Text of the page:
Surprising Skills You Didn’t Know Would Prepare You For Uni
Have you ever noticed how superbly talented we are at putting ourselves down? For some reason, we’re experts at assuming we’re rubbish at certain things, meaning we’ll throw in the towel before we even bother giving the unexplored a solid go.
But if we stop the negative self-talk and take stock of the all the things we’ve already achieved and appreciate the skills we already have, we might be surprised to learn we’re more than capable of almost anything if we just put our minds to it.
When it was time to wrap up my high school experience and think about what was next, it was daunting, to say the least. I had always been horrible at maths and science. I’d been a creative, not an academic.
But here’s the thing – I had an ace up my sleeve. The real world wasn’t actually that scary because I had been living in it, working in it, doin’ my thing and making my money for years. My years of work experience were about to come in handy – making my time at university more fun, more productive, and more in-line with the career I always wanted.
#1 Retail = Major People Skills
There’s nothing quite like trying to help an adult into a pair of pants from the kids’ section to remind you that anything is possible. During my time working in retail, I came in contact with people from all walks of life, from those angrily pursuing refunds to those legitimately seeking guidance.
This time behind the register gave me the skills to negotiate, to engage, and to speak to adults on their level. It helped me whenever I needed to talk to my tutors and lecturers about grades, extensions, and any formal faculty issues. I could relate to the adults I interacted with in a way that was entirely natural because I’d been there before.
In retail, you’ll be tasked with everything from opening and closing to balancing the till. It’s how I learned to establish effective procedures, create positive routines, and to break overwhelming tasks into small pieces that could be tackled bit by bit.
That’s also known as the universal “how to” of writing a university level assignment.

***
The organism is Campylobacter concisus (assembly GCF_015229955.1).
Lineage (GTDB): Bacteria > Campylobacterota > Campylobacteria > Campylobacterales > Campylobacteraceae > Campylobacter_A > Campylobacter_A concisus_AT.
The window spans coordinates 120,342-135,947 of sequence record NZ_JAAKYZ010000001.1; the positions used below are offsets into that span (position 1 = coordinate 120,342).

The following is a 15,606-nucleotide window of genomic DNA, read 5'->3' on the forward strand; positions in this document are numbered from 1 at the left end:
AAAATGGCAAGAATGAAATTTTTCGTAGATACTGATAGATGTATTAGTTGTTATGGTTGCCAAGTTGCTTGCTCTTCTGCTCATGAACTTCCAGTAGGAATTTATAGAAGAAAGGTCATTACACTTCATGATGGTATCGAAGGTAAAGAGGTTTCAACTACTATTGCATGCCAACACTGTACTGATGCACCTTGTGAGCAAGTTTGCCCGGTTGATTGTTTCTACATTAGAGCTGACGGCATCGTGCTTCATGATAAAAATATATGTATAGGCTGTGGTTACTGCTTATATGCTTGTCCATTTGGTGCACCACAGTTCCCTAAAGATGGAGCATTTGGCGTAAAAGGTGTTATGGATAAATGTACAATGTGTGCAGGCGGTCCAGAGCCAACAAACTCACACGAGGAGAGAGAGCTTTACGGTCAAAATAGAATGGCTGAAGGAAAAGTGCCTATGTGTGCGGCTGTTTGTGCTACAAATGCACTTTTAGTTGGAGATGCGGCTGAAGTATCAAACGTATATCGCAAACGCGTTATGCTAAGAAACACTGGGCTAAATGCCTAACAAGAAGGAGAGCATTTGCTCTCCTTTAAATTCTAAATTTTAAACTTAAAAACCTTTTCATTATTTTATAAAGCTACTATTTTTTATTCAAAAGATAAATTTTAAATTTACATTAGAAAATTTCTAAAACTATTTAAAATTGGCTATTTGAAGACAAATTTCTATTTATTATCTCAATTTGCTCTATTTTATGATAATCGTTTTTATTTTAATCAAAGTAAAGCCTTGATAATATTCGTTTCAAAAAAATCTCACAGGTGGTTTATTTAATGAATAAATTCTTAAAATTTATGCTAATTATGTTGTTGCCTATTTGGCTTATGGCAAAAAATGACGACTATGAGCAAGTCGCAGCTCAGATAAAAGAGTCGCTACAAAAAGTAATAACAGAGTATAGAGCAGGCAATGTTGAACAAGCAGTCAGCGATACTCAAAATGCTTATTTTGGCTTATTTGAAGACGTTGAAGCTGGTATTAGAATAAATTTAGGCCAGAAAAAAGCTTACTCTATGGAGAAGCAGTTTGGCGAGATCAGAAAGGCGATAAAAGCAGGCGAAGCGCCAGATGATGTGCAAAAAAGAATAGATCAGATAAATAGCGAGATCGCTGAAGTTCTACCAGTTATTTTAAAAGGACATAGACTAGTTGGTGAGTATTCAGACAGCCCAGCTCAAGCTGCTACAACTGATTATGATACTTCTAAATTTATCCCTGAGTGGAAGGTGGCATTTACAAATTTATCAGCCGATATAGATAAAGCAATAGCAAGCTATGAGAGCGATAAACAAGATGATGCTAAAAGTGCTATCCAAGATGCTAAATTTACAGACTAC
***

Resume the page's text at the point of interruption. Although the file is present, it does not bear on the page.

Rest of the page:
#2 Hospitality = High-Pressure Genius
Is there anyone who can handle pressured conditions better than a person who has just taken a huge order, balanced a bunch of plates on one arm, and recorded a reservation over the phone? No. No, there isn’t.
If you’ve spent your teen years working in a café, restaurant, or fast food outlet like McDonald’s, you’ll quickly realise you’re especially well-equipped to handle the time-sensitive nature of university. The multitasking skills you acquire while working in hospitality help you learn to compartmentalise and to prioritise – two of the biggest skills you can have at uni.
Hospitality is the perfect training ground for uni life, arming you with the ability to quickly assess problems, break down big tasks, and embrace a self-motivating “let’s do it” attitude.
#3 Second Language = Secret Weapon
Have a second language (or two!) up your sleeve? Lucky you! Even if you don’t use (or study) it at university, just knowing another language can give you an edge. The nuances of and approaches to communicating in multiple languages means you’re used to coming at things from different angles, embracing fresh perspectives, and having a deeper understanding of the way people interact and communicate with one another.
#4 Internship = In The Know
So many undergraduate programs require students to take part in internships and industry work experience. Why? So you can get real-world skills that relate to your preferred industry and workforce.
For anyone who has worked throughout their teen years, these internships are a walk in the park, because all the experience you’re meant to be gaining is experience you’ve already got locked down. Back yourself – you’ve got this.
If doubt is standing between you and uni, Open Universities Australia has helped over 350,000 students study towards their dream career. With no entry requirements to study online with leading unis, there’s no need to worry about your skills. Contact a friendly student advisor on 13 OPEN or head to open.edu.au.